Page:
Stand Up to Cancer, a charitable program of the Entertainment Industry Foundation, is encouraging Black and Hispanic people to get screened for cancer and participate in clinical trials to improve cancer outcomes for its communities.  

The organization launched a series of public service announcements last week aimed at increasing diversity in clinical trials and screening rates in collaboration with cancer research nonprofit organization Count Me In, Hip Hop Public Health and award-winning actress Uzo Aduba.

The first PSA, which will run on digital media, out-of-home and radio pro-bono, encourages cancer survivors in communities of color to come forward and share their experiences and health information to accelerate cancer research. Created in partnership with creative agency Florence, the PSA features breast cancer survivor Bridgette, osteosarcoma survivor Maeve and five-time cancer thriver Joel sharing their own experience. Stand Up to Cancer declined to name its PR agency partners.

The campaign is aimed at helping individuals in the Black and Hispanic communities find the courage to participate in cancer research said Sung Poblete, CEO at Stand Up to Cancer.

“If we want precision medicine to benefit all of us, we have to address health equity and make certain that everyone from all walks of life participate and contribute to the data so that new discoveries can benefit everyone with colorectal cancer screening,” she said.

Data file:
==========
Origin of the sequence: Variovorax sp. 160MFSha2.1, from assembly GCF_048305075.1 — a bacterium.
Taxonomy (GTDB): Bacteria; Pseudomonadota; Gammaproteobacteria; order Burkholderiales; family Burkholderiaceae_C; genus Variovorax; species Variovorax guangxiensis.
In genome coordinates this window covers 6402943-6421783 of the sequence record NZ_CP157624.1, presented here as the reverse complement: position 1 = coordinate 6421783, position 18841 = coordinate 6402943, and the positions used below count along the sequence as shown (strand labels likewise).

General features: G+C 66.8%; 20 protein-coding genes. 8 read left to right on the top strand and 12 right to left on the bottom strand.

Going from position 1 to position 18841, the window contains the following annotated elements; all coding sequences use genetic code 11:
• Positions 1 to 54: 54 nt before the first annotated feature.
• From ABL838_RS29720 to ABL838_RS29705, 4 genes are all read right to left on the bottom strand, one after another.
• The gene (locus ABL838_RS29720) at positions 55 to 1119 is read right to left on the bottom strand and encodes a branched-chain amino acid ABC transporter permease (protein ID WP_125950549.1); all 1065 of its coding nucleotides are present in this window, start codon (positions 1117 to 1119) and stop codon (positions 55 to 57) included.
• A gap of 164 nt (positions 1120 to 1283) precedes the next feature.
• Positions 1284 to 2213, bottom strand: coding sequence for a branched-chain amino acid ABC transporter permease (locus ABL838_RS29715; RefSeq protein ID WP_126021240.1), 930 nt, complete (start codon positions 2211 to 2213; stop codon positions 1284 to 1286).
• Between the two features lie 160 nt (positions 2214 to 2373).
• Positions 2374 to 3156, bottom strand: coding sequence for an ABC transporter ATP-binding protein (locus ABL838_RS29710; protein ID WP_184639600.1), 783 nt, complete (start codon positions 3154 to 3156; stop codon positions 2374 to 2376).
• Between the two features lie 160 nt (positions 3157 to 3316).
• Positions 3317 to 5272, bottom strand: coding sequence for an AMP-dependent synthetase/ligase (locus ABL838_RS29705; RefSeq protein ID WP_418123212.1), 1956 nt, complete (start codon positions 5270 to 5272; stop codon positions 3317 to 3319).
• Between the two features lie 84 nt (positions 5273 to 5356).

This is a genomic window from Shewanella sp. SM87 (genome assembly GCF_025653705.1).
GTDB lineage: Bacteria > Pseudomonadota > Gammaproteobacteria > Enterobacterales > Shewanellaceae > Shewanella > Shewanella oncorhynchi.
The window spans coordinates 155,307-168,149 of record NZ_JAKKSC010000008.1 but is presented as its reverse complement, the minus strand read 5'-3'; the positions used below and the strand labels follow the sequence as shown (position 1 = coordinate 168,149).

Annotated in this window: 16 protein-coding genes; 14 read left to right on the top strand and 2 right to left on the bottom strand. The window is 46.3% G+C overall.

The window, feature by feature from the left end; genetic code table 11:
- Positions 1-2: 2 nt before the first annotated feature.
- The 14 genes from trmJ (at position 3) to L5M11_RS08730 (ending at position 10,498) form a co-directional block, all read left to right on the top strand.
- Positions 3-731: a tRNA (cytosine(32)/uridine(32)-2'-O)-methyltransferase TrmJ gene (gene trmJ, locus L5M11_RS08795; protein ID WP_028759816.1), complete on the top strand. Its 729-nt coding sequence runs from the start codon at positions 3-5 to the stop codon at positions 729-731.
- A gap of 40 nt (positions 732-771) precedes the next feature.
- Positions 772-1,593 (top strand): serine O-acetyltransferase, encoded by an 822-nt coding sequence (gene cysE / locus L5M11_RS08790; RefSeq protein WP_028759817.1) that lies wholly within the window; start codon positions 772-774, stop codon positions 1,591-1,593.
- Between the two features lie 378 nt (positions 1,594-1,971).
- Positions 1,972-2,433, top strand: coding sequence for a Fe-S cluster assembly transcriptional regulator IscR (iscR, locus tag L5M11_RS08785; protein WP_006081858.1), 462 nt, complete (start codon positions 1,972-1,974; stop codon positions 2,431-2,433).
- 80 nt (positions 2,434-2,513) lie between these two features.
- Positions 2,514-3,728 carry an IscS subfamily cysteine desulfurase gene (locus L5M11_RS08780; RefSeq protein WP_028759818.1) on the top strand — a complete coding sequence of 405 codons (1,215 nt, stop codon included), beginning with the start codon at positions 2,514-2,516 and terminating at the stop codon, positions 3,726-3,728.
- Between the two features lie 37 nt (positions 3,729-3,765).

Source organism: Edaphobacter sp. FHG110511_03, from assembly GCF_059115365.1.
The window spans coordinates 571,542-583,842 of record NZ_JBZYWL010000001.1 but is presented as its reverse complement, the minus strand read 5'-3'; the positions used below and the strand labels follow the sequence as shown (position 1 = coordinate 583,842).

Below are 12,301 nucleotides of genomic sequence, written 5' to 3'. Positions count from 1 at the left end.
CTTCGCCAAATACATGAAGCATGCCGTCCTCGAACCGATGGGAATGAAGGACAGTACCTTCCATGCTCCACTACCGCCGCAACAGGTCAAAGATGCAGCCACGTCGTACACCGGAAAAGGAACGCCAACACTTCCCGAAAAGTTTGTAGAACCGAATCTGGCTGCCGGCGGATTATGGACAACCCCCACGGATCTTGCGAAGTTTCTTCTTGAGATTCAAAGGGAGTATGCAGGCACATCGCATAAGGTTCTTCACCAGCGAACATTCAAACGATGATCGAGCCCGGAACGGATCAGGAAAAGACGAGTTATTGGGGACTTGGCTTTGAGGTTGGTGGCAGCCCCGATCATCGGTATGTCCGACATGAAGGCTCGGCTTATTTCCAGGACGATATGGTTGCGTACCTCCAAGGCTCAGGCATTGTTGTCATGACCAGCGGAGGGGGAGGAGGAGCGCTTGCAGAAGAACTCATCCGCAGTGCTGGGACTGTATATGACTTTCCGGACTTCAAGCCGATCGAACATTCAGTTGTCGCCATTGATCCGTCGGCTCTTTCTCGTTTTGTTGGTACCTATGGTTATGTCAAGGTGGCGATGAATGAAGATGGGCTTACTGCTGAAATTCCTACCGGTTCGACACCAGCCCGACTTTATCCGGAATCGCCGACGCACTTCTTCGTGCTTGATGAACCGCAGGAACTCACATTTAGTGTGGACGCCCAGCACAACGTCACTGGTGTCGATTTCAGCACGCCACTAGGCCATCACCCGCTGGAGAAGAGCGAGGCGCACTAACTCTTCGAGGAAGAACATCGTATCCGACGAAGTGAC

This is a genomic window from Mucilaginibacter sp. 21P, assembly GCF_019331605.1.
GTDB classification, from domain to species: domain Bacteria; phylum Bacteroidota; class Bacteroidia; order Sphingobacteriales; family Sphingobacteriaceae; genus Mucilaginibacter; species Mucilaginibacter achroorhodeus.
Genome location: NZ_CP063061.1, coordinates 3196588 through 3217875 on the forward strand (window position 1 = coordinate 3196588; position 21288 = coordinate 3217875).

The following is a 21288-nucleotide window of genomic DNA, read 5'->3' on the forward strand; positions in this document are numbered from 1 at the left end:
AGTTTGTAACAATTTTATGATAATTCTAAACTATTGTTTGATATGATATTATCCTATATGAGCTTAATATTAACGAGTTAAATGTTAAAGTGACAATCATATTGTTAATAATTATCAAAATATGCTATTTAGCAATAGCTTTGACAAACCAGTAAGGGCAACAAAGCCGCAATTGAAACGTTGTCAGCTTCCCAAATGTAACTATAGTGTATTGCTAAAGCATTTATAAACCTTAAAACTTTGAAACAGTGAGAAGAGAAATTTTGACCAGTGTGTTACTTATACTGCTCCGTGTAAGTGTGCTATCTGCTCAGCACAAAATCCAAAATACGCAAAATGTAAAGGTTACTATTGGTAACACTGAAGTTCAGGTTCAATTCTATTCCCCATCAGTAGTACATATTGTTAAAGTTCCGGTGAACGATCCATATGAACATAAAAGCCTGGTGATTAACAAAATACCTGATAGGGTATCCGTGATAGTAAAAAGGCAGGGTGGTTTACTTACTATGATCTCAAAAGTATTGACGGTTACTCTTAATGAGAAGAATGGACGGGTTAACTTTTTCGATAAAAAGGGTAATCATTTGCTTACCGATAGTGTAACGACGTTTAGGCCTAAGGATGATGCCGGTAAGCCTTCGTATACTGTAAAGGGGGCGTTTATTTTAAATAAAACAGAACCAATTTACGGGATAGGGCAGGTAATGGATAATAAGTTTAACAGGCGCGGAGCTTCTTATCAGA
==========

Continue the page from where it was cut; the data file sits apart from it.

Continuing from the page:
Stand Up to Cancer additionally released two more PSAs in partnership with Hip Hop Public Health as part of a health literacy initiative, featuring original songs and animated music videos in both English and Spanish to raise awareness about the importance of colorectal cancer screening.

The spots are produced by Hip Hop Public Health advisory board member Chuck D and ambassador Pete Colon and are supported by English and Spanish-language audio PSAs for radio. 

“It’s about reaching the communities and utilizing different methods of communication that will resonate and shift [people’s] behaviors,” Poblete said. “We need trusted message makers within [those] communit[ies].” 

According to the FDA, only 4% of cancer clinical trial participants are Black, 5% are Hispanic and 15% are Asian, though they have the highest mortality rates for most cancers. Black people are 20% more likely to get colorectal cancer and approximately 40 % more likely to die from it than most other groups in the U.S. 

Colorectal cancer screening rates are also the lowest among Hispanics, with 59% getting screened compared to 66% of Black people and 69% of white people.

This post originally appeared on PRWeek US.